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Workplace Trauma Month: A Therapist's Data Breach and Its Toll on Trust and Integrity

Updated: May 1

Therapist data breach

As some of you know, besides working full time, I spent my last 10 years studying and learning various therapy methods. I did this to heal myself and help my fellow IT people. This is the vision of Synchromind: to provide various healing toolkits, especially for computer oriented jobs in the workplace environment.

Over the past decade, I've had the opportunity to meet many therapists, psychologists, and others in the mental health field. Unfortunately, I've noticed that a significant number of them struggle with ensuring the security of information. Many are unsure of how to keep their notes private and don't fully grasp the implications of GDPR (General Data Protection Regulation) and how it applies to their practice. Despite my efforts to explain, I've found that many are also uninterested in learning more. It's concerning that while they expect their patients to step out of their comfort zones, they themselves don't always practice what they preach. I realize this may sound critical, but my assessment is based on observable facts.

Today it is all over the news the case of the Finnish company Vastaamo who got hacked and therapy private information of 33,000 people got stolen by a hacker who first tried to blackmail the company and then the actual patients. Patient information, including names, addresses, diagnoses, and intimate details, were exposed. What was meant to be confidential is now vulnerable to exploitation. This is a patient's worst nightmare.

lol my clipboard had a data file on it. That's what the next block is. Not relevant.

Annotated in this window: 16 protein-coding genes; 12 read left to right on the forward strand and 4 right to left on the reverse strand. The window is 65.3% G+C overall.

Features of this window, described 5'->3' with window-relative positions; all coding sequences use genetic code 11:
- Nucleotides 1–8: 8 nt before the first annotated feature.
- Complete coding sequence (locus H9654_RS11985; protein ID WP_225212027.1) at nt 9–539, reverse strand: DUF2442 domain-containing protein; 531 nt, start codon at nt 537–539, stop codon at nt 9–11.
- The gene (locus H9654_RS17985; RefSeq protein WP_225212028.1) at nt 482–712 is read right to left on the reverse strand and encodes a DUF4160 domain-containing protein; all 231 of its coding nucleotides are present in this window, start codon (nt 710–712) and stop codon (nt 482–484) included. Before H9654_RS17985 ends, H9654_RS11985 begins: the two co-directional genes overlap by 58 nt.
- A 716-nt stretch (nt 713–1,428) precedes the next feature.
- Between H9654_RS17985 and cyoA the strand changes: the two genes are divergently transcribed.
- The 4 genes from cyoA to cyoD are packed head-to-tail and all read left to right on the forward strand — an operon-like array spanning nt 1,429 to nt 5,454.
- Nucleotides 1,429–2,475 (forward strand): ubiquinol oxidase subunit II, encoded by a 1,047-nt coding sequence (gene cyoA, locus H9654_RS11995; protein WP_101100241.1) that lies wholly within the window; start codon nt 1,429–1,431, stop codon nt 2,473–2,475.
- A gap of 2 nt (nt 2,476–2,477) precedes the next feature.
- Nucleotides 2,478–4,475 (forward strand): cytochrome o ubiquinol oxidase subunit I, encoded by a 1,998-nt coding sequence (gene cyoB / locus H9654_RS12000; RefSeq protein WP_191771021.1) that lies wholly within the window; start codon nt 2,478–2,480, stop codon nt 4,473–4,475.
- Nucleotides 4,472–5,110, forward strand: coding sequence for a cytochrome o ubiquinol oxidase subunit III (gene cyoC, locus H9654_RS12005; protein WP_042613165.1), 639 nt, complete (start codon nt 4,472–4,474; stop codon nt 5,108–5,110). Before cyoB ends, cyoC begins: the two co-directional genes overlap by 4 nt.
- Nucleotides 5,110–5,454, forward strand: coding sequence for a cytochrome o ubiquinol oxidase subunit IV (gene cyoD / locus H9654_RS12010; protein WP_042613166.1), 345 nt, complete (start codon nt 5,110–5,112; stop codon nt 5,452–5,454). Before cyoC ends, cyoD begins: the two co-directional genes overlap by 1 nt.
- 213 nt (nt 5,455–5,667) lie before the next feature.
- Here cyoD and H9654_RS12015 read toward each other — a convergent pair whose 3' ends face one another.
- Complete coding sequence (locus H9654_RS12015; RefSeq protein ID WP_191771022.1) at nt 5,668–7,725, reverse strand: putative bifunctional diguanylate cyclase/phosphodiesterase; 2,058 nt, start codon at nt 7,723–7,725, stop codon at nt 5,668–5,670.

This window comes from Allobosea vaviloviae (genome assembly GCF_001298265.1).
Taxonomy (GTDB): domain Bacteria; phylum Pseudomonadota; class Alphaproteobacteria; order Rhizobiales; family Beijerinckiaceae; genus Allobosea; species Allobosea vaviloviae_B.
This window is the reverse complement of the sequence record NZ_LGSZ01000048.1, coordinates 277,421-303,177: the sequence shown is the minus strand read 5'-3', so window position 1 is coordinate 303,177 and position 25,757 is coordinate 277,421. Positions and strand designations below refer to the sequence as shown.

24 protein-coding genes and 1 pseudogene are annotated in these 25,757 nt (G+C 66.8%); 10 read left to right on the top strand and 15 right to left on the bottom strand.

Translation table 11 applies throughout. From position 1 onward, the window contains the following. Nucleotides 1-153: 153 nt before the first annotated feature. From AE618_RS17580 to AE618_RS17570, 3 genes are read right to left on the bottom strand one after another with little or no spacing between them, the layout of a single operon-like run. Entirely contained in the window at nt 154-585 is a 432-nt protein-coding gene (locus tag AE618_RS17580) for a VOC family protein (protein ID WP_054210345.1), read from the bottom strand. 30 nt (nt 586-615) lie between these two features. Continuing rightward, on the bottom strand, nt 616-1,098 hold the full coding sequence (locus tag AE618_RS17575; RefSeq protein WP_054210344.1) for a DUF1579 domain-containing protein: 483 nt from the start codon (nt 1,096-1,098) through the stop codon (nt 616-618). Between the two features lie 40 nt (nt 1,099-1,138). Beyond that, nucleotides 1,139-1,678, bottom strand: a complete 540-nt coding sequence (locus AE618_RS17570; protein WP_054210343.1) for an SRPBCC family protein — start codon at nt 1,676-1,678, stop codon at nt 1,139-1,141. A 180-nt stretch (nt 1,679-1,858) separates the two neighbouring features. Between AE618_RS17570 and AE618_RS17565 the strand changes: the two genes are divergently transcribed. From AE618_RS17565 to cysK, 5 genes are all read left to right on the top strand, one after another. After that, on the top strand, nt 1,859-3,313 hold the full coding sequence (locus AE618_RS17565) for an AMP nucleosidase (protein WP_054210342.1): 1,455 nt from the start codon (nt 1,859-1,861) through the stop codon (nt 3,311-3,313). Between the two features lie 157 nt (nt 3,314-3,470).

Vastaamo did not pay the fine imposed by the Finnish Data Protection Authority for the data breach. The authority imposed a fine of €608,000 (a bit over 18 euro per person who's data was stolen) for violating the GDPR. The company was declared bankrupt in February 202125. As an administrative fine is the lowest priority claim in a bankruptcy, the fine could not be collected and did not reduce the funds available for other claims such as potential compensation for damages to victims.

Trauma isn't just physical, it can also be psychological. For the therapist's patients, the breach is a violation of their privacy and trust. Some feel exposed, as if their deepest secrets have been laid bare. Others experience anxiety and fear, worrying about the consequences of their personal struggles being made public.

I am writing this post to raise awareness. When going to a therapist check his/her/their organisation compliance. Do they take notes on paper, and if yes where do the store it and for how long. Exercise your rights for consent, deletion, etc. If they store the data digitally ask more about the solution, ask them to confirm they are GDPR compliant.

In the aftermath of the data breach, the therapists confront the harsh reality of their actions. They cannot undo the breach, but they can take responsibility for it. With humility and courage, they should face their patients, their traumas, offering sincere apologies and assurances of action.

So please, all businesses and therapists in this domain, vow to invest in robust security measures and undergo training to prevent such breaches in the future. Delete, delete, delete and delete even more what is no longer needed. Learn from other people's mistakes and create a really safe space.

As we conclude Workplace Trauma Month, we want to express our gratitude for your engagement and support. We appreciate your comments and insights, which have enriched our discussions. Looking ahead, we're excited about the upcoming blog posts on this theme in April 2025. We hope you'll join us again as we continue our journey of exploration and learning together. Thank you for being a part of our community!

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